KataOS, Google's open source OS for embedded devices focused on security


The goal is to create verifiable secure systems for embedded hardware or peripheral devices

Google recently released via a blog post to KataOS, an operating system focused on embedded devices running machine learning workloads. KataOS is designed to be focused on security, since it uses the Rust programming language and is based on the seL4 microkernel as a base.

KataOS is designed for use with the ever-increasing number of connected devices, with a particular focus on embedded hardware that runs machine learning applications. Given the growing industrial focus of RISC-V, this processor architecture is a primary support focus for KataOS.

About KataOS

Google presented its operating system KataOS, still in development, whose objective is to provide a security system for embedded devices.

He mentions that it was born from an observation, due to the need to work on a project of this type, «more and more connected devices are being marketed that collect and process environmental information«. Nevertheless, According to Google, these devices are more susceptible to security problems. The company points out, for example, that the data these devices collect can be vulnerable to external attackers. This means that viruses can steal photos, audio recordings, and other data.

To start collaborating with others, we've open sourced several components for our secure operating system, called KataOS, on GitHub, as well as partnerships with Antmicro on their Renode simulator and related frameworks. As the basis for this new operating system, we have chosen seL4 as the microkernel because it prioritizes security; it is mathematically proven to be secure, with guaranteed confidentiality, integrity, and availability.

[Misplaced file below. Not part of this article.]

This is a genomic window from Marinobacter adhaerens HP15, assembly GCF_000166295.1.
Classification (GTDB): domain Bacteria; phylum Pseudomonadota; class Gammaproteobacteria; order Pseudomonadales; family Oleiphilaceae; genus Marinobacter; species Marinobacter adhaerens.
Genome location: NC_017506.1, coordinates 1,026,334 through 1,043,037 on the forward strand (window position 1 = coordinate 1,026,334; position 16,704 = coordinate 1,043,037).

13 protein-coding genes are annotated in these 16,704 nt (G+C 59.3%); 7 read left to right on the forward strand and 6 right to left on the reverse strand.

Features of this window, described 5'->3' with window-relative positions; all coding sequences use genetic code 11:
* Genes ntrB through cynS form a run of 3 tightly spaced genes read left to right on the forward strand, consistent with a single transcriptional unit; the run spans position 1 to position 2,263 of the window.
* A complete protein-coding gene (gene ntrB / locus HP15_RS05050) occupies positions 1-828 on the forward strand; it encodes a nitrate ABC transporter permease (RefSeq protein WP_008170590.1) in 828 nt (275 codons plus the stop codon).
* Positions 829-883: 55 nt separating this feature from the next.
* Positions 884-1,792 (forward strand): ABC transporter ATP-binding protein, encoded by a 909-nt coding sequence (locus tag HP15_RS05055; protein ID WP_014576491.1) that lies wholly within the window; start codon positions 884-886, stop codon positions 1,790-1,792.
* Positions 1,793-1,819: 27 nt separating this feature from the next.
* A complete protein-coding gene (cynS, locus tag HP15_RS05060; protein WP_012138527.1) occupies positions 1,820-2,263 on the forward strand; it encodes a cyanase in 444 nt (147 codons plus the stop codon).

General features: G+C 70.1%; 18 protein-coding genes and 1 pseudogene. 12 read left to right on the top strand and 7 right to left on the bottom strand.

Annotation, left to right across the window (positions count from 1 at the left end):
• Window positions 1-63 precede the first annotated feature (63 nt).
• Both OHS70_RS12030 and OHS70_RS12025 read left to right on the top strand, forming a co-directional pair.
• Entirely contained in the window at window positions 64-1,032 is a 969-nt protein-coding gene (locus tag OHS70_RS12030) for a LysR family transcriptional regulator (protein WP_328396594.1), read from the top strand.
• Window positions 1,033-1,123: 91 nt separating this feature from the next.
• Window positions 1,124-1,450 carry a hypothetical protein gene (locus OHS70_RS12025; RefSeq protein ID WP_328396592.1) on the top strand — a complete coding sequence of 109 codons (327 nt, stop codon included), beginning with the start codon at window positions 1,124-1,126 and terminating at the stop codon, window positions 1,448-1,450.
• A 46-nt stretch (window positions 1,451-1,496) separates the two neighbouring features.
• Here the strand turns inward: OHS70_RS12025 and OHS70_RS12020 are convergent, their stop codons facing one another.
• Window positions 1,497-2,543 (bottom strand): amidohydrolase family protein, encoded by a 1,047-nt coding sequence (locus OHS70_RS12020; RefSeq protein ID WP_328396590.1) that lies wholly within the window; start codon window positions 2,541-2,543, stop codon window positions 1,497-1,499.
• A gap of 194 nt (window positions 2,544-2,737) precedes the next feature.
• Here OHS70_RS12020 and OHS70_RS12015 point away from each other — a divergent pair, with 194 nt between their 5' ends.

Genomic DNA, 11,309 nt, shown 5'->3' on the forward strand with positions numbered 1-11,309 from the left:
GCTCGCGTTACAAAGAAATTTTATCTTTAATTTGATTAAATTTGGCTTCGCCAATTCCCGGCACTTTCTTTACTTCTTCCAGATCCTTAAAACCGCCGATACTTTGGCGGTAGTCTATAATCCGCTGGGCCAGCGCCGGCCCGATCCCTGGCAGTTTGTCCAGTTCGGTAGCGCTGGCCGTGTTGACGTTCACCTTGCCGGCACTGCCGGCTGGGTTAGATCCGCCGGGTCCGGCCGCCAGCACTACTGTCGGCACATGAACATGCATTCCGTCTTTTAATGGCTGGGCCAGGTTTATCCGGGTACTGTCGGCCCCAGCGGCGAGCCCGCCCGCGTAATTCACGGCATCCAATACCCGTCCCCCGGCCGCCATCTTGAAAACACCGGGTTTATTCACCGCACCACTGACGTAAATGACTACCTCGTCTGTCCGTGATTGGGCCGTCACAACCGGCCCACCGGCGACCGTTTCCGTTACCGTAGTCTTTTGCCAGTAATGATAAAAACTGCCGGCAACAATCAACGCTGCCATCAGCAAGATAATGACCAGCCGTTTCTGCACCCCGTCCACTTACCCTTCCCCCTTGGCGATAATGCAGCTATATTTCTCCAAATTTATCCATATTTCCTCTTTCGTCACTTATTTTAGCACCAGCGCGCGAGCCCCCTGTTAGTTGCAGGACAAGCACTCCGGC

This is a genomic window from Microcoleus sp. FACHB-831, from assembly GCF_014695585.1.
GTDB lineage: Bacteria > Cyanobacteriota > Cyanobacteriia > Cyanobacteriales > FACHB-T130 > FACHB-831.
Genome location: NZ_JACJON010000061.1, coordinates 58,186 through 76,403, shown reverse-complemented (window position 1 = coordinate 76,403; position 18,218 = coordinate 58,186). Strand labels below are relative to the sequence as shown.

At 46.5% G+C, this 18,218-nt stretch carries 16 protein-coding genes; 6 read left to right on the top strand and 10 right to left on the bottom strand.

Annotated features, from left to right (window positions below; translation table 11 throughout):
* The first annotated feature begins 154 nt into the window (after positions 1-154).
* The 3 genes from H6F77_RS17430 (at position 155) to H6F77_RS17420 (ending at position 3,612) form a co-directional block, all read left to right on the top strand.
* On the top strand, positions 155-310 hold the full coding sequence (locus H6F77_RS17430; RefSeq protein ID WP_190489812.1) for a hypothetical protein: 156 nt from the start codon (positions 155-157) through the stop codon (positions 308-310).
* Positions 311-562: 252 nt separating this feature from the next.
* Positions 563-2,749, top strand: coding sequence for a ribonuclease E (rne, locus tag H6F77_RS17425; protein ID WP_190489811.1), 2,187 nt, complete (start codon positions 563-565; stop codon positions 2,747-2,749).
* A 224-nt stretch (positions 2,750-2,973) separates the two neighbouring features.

For Google, a simple solution to deal with this would be a verifiable secure system for onboard hardware. Because ? System security is often treated as a software feature that can be added to existing systems or solved with an additional piece of ASIC hardware, which is usually not enough. It is in this context that KataOS was born.

Google is also collaborating with Antmicro. The asociación will emulate and debug GDB on target devices using Renode. Internally, KataOS has the ability to dynamically load and run third party programs. Even programs created outside of the CAmkES framework can run there. The components required to run these applications are not yet present in the Github source. However, Google intends to make these operations available soon.

Thanks to the seL4 CAmkES framework, we can also provide statically defined and parsable system components. KataOS provides a verifiably secure platform that protects user privacy because it is logically impossible for applications to violate kernel hardware security protections and system components are verifiably secure. KataOS is also almost entirely implemented in Rust, which provides a solid starting point for software security by eliminating entire classes of bugs, such as single errors and buffer overflows.

Google has also created a reference implementation for KataOS called Sparrow. Sparrow's reason is to fully expose the safe environment system.

Use KataOS with a secure hardware platform, as sparrow includes a clearly secure root of trust built with OpenTitan on the RISC-V architecture. This adds to the core of the secure operating system. However, for the initial release of KataOS, Google aims to use QEMU emulation. You will use this emulation to run the more standard 64-bit ARM system.

Finally For those interested, they should know that the project is housed in GitHub and currently the repository includes most major parts of KataOS, including the frameworks we use for Rust (such as sel4-sys, which provides the seL4 system call APIs), an alternate root server written in Rust (needed for system-wide dynamic memory management), and the kernel modifications to seL4 that can reclaim memory used by the root server.

You can visit the project repository at the following link.

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